Calvin was a minimal tropical storm that remained well away from any land
a. Synoptic History
Calvin developed from a tropical wave that emerged off the coast of
Africa on 9 July. The wave crossed Central America and entered the Pacific
Ocean 11 days later on the 20th. The wave showed some evidence of
a mid-level circulation on the 23rd, and it slowly became better
organized over the next two days. ERS scatterometer wind data suggest
that an elongated low-level circulation formed within the ITCZ on the
24th, but the system did not yet have the organized convection
required of a tropical depression. At 0600 UTC on the 25th,
depression status was attained when the circulation, located about 560 nm
south-southwest of Cabo San Lucas, became better defined and was
accompanied by persistent deep convection in its southeast quadrant.
Satellite microwave imagery indicated that the circulation continued to
become better organized over the next several hours, and storm strength was
reached at 1200 UTC on the 25th. Almost immediately thereafter,
west-northwesterly vertical shear exposed the low-level center and halted
the intensification process. Calvin moved to the west-northwest over the
next 24 hours in a sheared state with only occasional convection near the
center. Satellite classifications indicate that Calvin weakened to a
depression at 1200 UTC on the 26th. Late on the 26th,
there was an increase in deep convection and a turn to the northwest at a
somewhat slower forward speed, with the latter perhaps a response to a
mid-tropospheric trough to the northwest of the depression. An
alternative possibility is the proximity of Calvin to the developing
circulation of Tropical Depression Six-E, which was located about 400 n
mi to the southwest. Calvin's convective burst did not persist and the
depression dissipated by 1200 UTC 27 July. A low-cloud swirl remained
and subsequently continued on a west-northwesterly course for another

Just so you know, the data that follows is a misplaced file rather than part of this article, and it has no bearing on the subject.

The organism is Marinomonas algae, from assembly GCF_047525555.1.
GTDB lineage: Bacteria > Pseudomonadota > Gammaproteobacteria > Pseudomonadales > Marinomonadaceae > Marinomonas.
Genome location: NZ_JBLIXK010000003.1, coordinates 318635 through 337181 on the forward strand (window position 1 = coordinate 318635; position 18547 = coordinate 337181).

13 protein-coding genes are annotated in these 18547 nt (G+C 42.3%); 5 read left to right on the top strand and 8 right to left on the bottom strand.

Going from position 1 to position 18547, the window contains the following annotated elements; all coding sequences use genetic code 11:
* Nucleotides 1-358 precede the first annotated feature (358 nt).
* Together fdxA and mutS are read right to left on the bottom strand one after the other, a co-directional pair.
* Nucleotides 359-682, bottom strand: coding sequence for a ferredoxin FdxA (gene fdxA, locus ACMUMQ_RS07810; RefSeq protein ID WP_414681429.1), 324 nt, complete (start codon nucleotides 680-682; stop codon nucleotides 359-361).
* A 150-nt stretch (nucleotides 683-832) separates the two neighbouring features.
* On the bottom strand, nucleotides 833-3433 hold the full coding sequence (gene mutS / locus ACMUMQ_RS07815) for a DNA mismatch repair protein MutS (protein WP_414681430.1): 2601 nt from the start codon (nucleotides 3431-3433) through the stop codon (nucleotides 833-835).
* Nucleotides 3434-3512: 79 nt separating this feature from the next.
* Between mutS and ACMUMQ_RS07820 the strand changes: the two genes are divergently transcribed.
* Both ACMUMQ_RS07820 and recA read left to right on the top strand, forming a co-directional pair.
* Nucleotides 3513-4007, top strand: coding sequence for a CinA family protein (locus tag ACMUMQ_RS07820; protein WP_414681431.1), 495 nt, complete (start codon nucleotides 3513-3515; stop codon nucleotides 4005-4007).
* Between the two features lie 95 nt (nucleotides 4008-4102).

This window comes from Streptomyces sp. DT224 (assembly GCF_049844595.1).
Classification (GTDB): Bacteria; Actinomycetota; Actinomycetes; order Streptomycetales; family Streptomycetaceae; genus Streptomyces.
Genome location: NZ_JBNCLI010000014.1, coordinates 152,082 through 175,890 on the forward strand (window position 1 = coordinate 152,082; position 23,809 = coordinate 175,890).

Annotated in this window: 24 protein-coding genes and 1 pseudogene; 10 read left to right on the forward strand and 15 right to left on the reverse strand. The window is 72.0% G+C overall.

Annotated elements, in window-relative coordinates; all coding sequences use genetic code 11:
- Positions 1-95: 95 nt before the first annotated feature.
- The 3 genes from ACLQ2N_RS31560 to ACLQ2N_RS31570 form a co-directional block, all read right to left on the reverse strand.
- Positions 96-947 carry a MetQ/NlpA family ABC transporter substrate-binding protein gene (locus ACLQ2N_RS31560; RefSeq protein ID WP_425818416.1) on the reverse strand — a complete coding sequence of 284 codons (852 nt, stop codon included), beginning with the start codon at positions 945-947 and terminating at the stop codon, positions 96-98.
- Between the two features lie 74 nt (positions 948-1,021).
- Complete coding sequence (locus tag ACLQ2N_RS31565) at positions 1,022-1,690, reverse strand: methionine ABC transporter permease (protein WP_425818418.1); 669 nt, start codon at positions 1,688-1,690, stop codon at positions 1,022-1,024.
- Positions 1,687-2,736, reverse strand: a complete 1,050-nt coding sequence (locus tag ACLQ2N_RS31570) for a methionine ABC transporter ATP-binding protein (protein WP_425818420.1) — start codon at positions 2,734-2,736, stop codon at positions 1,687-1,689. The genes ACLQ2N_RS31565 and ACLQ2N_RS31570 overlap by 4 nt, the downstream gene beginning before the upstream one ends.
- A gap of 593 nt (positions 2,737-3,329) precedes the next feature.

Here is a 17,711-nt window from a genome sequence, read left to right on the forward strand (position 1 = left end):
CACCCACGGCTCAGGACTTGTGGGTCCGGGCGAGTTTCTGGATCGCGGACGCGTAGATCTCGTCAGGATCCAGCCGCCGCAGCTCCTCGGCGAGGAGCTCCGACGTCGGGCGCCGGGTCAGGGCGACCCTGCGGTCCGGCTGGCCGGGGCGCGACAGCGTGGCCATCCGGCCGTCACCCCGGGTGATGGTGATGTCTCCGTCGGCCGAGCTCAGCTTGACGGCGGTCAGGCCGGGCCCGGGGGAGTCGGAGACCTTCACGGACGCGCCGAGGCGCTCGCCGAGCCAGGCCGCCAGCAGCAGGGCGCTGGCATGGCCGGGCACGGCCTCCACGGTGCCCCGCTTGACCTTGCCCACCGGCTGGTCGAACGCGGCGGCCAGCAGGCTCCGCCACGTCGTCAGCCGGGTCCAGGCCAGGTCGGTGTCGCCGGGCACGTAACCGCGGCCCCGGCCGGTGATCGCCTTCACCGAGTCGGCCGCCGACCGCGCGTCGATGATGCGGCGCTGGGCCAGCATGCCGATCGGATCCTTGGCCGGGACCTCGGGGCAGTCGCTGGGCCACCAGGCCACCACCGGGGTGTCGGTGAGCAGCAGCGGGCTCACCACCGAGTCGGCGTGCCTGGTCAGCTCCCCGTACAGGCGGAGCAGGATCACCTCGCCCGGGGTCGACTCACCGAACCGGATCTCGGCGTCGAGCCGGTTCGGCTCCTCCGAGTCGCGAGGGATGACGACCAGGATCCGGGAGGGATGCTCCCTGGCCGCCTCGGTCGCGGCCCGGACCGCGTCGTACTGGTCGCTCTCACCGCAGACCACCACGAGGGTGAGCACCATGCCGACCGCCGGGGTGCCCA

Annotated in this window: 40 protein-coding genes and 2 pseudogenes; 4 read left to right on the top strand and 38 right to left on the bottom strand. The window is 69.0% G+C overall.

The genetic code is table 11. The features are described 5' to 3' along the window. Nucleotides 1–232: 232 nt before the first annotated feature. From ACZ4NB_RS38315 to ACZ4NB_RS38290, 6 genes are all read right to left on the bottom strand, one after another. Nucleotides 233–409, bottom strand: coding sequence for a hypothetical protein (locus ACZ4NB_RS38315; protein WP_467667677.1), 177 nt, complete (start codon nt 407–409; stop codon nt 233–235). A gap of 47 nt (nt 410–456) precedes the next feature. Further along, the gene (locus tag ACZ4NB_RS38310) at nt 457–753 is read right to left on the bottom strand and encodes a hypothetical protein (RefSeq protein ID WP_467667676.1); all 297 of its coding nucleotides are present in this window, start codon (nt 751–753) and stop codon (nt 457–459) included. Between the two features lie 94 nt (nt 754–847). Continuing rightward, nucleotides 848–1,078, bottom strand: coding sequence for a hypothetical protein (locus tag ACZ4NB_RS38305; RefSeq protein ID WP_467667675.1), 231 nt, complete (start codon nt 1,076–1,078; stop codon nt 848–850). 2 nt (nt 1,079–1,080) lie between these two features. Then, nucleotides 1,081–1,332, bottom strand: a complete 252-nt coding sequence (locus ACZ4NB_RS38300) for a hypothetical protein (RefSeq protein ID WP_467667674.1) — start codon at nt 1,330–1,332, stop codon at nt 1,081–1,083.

couple of days.
The "best-track" of Calvin is listed in Table 1
and illustrated in Figure 1.
b. Meteorological Statistics
Figure 2 and Figure 3 show the best
track curves of maximum sustained surface wind (defined as a 1 min
average at an elevation of 10 m) and minimum central pressure,
respectively, as well as the observations on which the best track
estimates are based. There were no direct measurements of surface
winds; the best track values are based on interpretation of Dvorak
satellite classifications from the Tropical Analysis and Forecast
Branch (TAFB) of the Tropical Prediction Center, the NOAA/NESDIS
Satellite Analysis Branch (SAB), and the Air Force Weather Agency
(indicated by AFGWC in figure legends). In some cases,
operational classifications have been reexamined, in view of
differences between the operational and best track position
There are no known ship or land reports of winds in excess of 34 kt
associated with Calvin.
c. Casualty and Damage Statistics
Calvin remained at sea during its brief lifetime; there have been no
reports of casualties or damage.
d. Forecast and Warning Critique
Calvin was a tropical storm for only 18 hours; therefore only two 12-h
forecasts verified. The average error of these two forecasts was 38 n mi,
about equal to the 1988-97 period mean.
ERS scatterometer data were obtained from the
Fleet Numerical Meteorology
and Oceanography web site. Satellite microwave imagery was obtained from
the Naval Research Laboratory web site.
Best track positions for Tropical Storm Calvin, 25-27 July 1999.
Best track maximum sustained wind speed curve for Tropical Storm Calvin.
Best track minimum central pressure curve for Tropical Storm Calvin.
Best track for Tropical Storm Calvin, 25-27 July 1999.